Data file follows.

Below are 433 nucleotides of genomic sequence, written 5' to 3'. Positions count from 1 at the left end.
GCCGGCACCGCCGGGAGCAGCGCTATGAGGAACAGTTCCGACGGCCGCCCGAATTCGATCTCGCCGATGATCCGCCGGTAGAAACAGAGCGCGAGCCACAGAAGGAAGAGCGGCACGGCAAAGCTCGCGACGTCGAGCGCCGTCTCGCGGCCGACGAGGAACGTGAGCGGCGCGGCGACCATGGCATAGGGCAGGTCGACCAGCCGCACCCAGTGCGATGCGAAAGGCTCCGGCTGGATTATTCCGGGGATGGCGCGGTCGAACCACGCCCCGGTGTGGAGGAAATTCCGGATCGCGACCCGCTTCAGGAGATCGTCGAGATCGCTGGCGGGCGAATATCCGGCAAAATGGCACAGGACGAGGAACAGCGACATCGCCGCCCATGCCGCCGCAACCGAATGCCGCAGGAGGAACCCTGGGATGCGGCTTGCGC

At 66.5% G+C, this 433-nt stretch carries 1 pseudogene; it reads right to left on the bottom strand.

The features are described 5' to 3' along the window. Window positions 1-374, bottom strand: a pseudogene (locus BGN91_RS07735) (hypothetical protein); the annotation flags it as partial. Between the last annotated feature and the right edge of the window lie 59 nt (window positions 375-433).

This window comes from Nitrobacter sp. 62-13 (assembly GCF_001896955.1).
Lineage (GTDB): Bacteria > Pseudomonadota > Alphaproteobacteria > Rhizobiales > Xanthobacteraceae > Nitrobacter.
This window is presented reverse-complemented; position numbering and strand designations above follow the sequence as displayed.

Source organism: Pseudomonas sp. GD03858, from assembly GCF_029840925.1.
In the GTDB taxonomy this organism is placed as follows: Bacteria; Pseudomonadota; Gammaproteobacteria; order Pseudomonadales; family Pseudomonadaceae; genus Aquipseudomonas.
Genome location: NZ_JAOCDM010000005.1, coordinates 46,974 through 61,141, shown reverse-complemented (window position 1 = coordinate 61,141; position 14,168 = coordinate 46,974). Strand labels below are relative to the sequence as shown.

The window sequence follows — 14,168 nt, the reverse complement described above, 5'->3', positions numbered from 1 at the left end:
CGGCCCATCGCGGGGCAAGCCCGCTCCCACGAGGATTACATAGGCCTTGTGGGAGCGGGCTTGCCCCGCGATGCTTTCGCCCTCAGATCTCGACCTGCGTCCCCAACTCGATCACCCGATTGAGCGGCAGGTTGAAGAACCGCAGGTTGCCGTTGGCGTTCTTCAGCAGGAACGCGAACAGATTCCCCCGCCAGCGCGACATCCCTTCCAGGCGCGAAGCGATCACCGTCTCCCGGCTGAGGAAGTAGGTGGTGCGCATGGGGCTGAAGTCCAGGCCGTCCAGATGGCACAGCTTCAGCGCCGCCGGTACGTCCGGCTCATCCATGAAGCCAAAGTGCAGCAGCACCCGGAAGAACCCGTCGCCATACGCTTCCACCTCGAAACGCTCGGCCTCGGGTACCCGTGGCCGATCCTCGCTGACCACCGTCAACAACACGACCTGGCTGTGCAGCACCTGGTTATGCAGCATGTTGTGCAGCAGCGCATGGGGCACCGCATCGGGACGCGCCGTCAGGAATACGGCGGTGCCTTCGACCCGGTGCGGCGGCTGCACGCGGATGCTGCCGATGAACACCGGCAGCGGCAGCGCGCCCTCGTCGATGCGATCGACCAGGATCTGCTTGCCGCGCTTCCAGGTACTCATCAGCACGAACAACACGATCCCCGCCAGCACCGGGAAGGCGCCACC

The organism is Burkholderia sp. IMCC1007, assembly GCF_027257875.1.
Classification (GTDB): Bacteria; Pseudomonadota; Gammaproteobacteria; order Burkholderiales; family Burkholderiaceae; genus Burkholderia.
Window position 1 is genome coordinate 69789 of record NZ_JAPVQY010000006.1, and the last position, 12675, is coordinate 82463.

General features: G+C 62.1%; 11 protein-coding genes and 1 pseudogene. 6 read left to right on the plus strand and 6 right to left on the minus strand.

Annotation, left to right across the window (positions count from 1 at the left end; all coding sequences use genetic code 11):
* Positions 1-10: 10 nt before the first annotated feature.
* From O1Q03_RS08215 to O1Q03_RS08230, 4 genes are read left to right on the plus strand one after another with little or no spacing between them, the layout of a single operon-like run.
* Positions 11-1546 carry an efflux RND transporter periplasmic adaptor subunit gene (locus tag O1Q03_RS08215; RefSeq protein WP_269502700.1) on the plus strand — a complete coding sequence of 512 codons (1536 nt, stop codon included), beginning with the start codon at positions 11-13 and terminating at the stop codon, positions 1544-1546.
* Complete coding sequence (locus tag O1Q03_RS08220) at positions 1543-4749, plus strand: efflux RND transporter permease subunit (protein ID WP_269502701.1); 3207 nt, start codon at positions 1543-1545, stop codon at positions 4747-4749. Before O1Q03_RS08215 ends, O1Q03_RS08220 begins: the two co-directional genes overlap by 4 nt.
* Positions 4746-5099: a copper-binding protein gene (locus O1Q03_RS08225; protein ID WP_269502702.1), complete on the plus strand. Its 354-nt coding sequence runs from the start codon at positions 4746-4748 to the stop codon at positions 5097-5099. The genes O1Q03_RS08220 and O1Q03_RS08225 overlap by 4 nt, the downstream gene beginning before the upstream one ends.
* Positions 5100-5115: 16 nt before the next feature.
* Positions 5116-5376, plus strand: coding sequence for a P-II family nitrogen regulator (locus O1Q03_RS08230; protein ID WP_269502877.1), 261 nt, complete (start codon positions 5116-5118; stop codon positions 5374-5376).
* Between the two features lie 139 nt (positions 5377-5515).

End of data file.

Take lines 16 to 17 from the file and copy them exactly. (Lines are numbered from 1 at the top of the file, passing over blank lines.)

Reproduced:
General features: G+C 62.1%; 11 protein-coding genes and 1 pseudogene. 6 read left to right on the plus strand and 6 right to left on the minus strand.

Annotation, left to right across the window (positions count from 1 at the left end; all coding sequences use genetic code 11):